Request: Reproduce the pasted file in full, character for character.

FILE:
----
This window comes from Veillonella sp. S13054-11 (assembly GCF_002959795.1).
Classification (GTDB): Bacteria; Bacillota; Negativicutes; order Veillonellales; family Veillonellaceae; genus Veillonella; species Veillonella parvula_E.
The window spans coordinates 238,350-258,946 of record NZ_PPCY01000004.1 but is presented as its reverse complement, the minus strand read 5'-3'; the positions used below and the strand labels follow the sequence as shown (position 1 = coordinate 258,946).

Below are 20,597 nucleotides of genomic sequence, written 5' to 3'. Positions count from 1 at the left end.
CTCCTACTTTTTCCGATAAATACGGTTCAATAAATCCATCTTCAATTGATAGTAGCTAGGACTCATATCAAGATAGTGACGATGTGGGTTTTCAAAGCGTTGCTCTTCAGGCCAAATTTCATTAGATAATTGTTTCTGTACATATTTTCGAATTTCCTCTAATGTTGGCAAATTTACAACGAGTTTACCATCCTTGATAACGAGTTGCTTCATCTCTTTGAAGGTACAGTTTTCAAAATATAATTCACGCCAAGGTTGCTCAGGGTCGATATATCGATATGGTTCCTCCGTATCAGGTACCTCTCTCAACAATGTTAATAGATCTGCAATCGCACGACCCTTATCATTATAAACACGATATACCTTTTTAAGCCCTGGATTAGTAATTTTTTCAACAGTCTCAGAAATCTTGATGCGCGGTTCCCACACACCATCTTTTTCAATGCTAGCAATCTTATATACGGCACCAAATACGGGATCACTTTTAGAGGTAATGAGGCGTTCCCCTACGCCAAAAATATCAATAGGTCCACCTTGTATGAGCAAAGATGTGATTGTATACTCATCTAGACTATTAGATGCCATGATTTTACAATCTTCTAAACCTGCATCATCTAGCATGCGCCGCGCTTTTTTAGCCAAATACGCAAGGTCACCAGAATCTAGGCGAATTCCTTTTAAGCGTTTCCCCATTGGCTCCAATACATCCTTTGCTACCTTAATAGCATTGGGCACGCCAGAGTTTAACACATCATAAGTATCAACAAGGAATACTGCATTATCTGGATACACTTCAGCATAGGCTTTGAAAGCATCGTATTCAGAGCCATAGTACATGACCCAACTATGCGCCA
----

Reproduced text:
This window comes from Veillonella sp. S13054-11 (assembly GCF_002959795.1).
Classification (GTDB): Bacteria; Bacillota; Negativicutes; order Veillonellales; family Veillonellaceae; genus Veillonella; species Veillonella parvula_E.
The window spans coordinates 238,350-258,946 of record NZ_PPCY01000004.1 but is presented as its reverse complement, the minus strand read 5'-3'; the positions used below and the strand labels follow the sequence as shown (position 1 = coordinate 258,946).

Below are 20,597 nucleotides of genomic sequence, written 5' to 3'. Positions count from 1 at the left end.
CTCCTACTTTTTCCGATAAATACGGTTCAATAAATCCATCTTCAATTGATAGTAGCTAGGACTCATATCAAGATAGTGACGATGTGGGTTTTCAAAGCGTTGCTCTTCAGGCCAAATTTCATTAGATAATTGTTTCTGTACATATTTTCGAATTTCCTCTAATGTTGGCAAATTTACAACGAGTTTACCATCCTTGATAACGAGTTGCTTCATCTCTTTGAAGGTACAGTTTTCAAAATATAATTCACGCCAAGGTTGCTCAGGGTCGATATATCGATATGGTTCCTCCGTATCAGGTACCTCTCTCAACAATGTTAATAGATCTGCAATCGCACGACCCTTATCATTATAAACACGATATACCTTTTTAAGCCCTGGATTAGTAATTTTTTCAACAGTCTCAGAAATCTTGATGCGCGGTTCCCACACACCATCTTTTTCAATGCTAGCAATCTTATATACGGCACCAAATACGGGATCACTTTTAGAGGTAATGAGGCGTTCCCCTACGCCAAAAATATCAATAGGTCCACCTTGTATGAGCAAAGATGTGATTGTATACTCATCTAGACTATTAGATGCCATGATTTTACAATCTTCTAAACCTGCATCATCTAGCATGCGCCGCGCTTTTTTAGCCAAATACGCAAGGTCACCAGAATCTAGGCGAATTCCTTTTAAGCGTTTCCCCATTGGCTCCAATACATCCTTTGCTACCTTAATAGCATTGGGCACGCCAGAGTTTAACACATCATAAGTATCAACAAGGAATACTGCATTATCTGGATACACTTCAGCATAGGCTTTGAAAGCATCGTATTCAGAGCCATAGTACATGACCCAACTATGCGCCA